It seems they’ve got some trouble in Potter’s Bluff. Well, Sheriff Dan Gillis (James Farentino) does, anyway. Whenever a tourist, a hitchhiker, a visitor of any kind passes through his town, they end up brutally murdered. What he doesn’t realize is they’re being brutally murdered by a quiet but vicious pack of locals who snap pictures of their victims before setting them ablaze or beating them to death with rocks. What it takes him most of the film to figure out is that these same murdered visitors are reappearing a few days later with new identities and new jobs, acting as if they’d grown up in Potter’s Bluff, and everyone seems to believe they have.
It’s a film full of deceptions aimed both at the characters and the viewers. The very first scene is set up in every way like a romantic and utterly gratuitous sex scene, right up to the point when it isn’t. As the sheriff attempts to track down leads in this string of murders, he encounters no end of lies and misdirection from people he’s known his whole life. Other characters wander into scenes for no good reason, nevertheless implying some great and dark significance that isn’t there at all. Even the music at times is used to send the viewer in the wrong direction. And come the end of the film, what is going on in Potter’s Bluff is never really, fully, completely explained, leaving audiences to put the pieces together however they might like from the hints and clues they’d received along the way.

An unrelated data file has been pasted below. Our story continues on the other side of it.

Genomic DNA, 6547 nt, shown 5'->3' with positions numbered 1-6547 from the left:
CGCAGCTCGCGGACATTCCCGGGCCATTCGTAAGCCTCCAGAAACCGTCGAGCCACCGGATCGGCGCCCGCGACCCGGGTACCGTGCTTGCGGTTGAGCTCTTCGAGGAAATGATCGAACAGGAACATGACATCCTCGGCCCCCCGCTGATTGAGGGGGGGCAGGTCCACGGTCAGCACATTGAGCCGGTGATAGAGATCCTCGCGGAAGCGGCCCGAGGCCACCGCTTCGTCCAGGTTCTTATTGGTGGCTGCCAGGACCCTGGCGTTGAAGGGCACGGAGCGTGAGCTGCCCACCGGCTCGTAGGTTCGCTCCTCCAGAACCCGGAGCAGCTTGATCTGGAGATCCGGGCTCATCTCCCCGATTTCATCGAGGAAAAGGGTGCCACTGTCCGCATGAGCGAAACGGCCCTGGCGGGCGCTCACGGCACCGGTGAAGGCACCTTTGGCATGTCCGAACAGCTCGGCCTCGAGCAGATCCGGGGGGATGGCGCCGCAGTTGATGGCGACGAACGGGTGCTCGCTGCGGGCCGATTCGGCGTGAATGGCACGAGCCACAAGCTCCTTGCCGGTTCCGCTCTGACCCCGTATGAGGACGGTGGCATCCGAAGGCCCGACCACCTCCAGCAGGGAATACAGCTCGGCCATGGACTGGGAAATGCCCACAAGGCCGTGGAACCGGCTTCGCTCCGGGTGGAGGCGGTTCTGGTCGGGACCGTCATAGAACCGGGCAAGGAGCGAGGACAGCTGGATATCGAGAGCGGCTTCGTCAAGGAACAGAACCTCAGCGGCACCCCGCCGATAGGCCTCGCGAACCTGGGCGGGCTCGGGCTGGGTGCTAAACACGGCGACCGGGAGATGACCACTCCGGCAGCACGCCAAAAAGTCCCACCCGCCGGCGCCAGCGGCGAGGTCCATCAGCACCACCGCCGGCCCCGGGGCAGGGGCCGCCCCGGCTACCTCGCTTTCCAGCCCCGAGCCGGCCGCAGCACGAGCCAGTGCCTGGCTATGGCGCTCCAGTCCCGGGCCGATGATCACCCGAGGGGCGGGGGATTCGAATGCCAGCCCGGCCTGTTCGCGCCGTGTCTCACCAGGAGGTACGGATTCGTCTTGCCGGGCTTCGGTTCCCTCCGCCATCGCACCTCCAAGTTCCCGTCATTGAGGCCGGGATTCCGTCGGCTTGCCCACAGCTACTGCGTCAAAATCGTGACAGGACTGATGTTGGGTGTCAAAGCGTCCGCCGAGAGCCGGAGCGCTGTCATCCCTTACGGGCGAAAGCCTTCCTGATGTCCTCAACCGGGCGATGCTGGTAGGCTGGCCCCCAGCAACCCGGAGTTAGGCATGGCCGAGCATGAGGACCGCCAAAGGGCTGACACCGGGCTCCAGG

Of all the oddball residents of the village (played by a stellar cast of supporting actors including Lisa Blount, Robert Englund, Michael Pataki, Barry Corbin, and Melody Anderson), none can compare with William G. Dobbs, the town’s coroner and mortician, who drives an antique Caddy hearse, listens to big band music, cracks jokes, and considers what he does a fine art on a par with painting and sculpture. Although he was dying of cancer at the time (he died shortly before the film’s release) Jack Albertson plays hard against type here, creating a character who is not an anachronism so much as he’s completely outside of time, an utterly original character who’s both charming and diabolical, though he would never see himself as the latter. Dobbs is the kind of unique madman who is still classical in style, who would be right at home in a Hammer film or one of the Universal horror pictures of the ‘40s but is so rarely seen today. Albertson’s career could be traced back to the ‘30s, and was best known to audiences at the time for his roles in the original Willy Wonka and the hugely popular Chico and The Man sit-com, but was never better than he is here, especially when he delivers his two big monologues about the mortician’s art. As Robert Englund later pointed out, it’s a role that could have easily spawned its own franchise had Albertson not gone and died.
Even if it wasn’t the film it was supposed to be, Dead & Buried is still a film with more art than you’d expect from the genre, a film of great style and intelligence, a film that played around with some interesting and thought-provoking ideas and took the whole concept of a “zombie film” in a radically different direction. Like Halloween III: Season of the Witch the following year, it stood completely apart from its competition in the theaters at the time, it didn’t give audiences more of the same old crap they were expecting, and worst of all actually asked them to pay attention and do a little thinking. This may help explain why it promptly bombed and was forgotten.
Den of Geek Rating: 4.5 Out of 5 Stars